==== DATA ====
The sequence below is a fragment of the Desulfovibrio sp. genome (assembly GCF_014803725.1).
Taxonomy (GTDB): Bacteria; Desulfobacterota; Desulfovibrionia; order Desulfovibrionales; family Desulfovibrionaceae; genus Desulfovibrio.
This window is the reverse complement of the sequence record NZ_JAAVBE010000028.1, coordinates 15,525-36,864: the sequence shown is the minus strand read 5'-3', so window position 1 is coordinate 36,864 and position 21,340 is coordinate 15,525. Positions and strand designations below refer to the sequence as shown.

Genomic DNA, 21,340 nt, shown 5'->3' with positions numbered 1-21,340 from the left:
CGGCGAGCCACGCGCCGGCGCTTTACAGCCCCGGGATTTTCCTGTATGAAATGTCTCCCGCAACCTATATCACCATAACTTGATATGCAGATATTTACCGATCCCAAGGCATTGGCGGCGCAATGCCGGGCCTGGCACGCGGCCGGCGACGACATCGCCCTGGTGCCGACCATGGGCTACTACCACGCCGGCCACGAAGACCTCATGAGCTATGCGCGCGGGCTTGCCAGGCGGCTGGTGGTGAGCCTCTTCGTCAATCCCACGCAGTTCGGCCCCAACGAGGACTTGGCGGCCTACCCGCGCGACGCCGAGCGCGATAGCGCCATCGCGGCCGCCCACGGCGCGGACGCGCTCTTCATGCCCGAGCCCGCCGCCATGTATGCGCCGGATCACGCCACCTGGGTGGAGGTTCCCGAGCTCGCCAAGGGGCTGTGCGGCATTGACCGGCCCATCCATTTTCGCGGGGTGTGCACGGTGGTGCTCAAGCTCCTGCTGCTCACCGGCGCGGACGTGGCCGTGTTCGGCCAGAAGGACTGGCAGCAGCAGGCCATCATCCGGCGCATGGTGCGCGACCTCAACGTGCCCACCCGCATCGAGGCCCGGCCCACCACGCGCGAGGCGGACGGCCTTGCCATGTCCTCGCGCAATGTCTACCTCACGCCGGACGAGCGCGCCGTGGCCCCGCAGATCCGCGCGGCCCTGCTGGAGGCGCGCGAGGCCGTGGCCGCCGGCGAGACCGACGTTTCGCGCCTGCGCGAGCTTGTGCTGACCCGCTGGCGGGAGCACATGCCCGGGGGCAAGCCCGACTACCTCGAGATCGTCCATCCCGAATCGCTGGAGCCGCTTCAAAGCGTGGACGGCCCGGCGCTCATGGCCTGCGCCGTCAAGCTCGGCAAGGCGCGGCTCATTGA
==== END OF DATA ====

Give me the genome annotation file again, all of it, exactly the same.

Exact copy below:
The sequence below is a fragment of the Desulfovibrio sp. genome (assembly GCF_014803725.1).
Taxonomy (GTDB): Bacteria; Desulfobacterota; Desulfovibrionia; order Desulfovibrionales; family Desulfovibrionaceae; genus Desulfovibrio.
This window is the reverse complement of the sequence record NZ_JAAVBE010000028.1, coordinates 15,525-36,864: the sequence shown is the minus strand read 5'-3', so window position 1 is coordinate 36,864 and position 21,340 is coordinate 15,525. Positions and strand designations below refer to the sequence as shown.

Genomic DNA, 21,340 nt, shown 5'->3' with positions numbered 1-21,340 from the left:
CGGCGAGCCACGCGCCGGCGCTTTACAGCCCCGGGATTTTCCTGTATGAAATGTCTCCCGCAACCTATATCACCATAACTTGATATGCAGATATTTACCGATCCCAAGGCATTGGCGGCGCAATGCCGGGCCTGGCACGCGGCCGGCGACGACATCGCCCTGGTGCCGACCATGGGCTACTACCACGCCGGCCACGAAGACCTCATGAGCTATGCGCGCGGGCTTGCCAGGCGGCTGGTGGTGAGCCTCTTCGTCAATCCCACGCAGTTCGGCCCCAACGAGGACTTGGCGGCCTACCCGCGCGACGCCGAGCGCGATAGCGCCATCGCGGCCGCCCACGGCGCGGACGCGCTCTTCATGCCCGAGCCCGCCGCCATGTATGCGCCGGATCACGCCACCTGGGTGGAGGTTCCCGAGCTCGCCAAGGGGCTGTGCGGCATTGACCGGCCCATCCATTTTCGCGGGGTGTGCACGGTGGTGCTCAAGCTCCTGCTGCTCACCGGCGCGGACGTGGCCGTGTTCGGCCAGAAGGACTGGCAGCAGCAGGCCATCATCCGGCGCATGGTGCGCGACCTCAACGTGCCCACCCGCATCGAGGCCCGGCCCACCACGCGCGAGGCGGACGGCCTTGCCATGTCCTCGCGCAATGTCTACCTCACGCCGGACGAGCGCGCCGTGGCCCCGCAGATCCGCGCGGCCCTGCTGGAGGCGCGCGAGGCCGTGGCCGCCGGCGAGACCGACGTTTCGCGCCTGCGCGAGCTTGTGCTGACCCGCTGGCGGGAGCACATGCCCGGGGGCAAGCCCGACTACCTCGAGATCGTCCATCCCGAATCGCTGGAGCCGCTTCAAAGCGTGGACGGCCCGGCGCTCATGGCCTGCGCCGTCAAGCTCGGCAAGGCGCGGCTCATTGA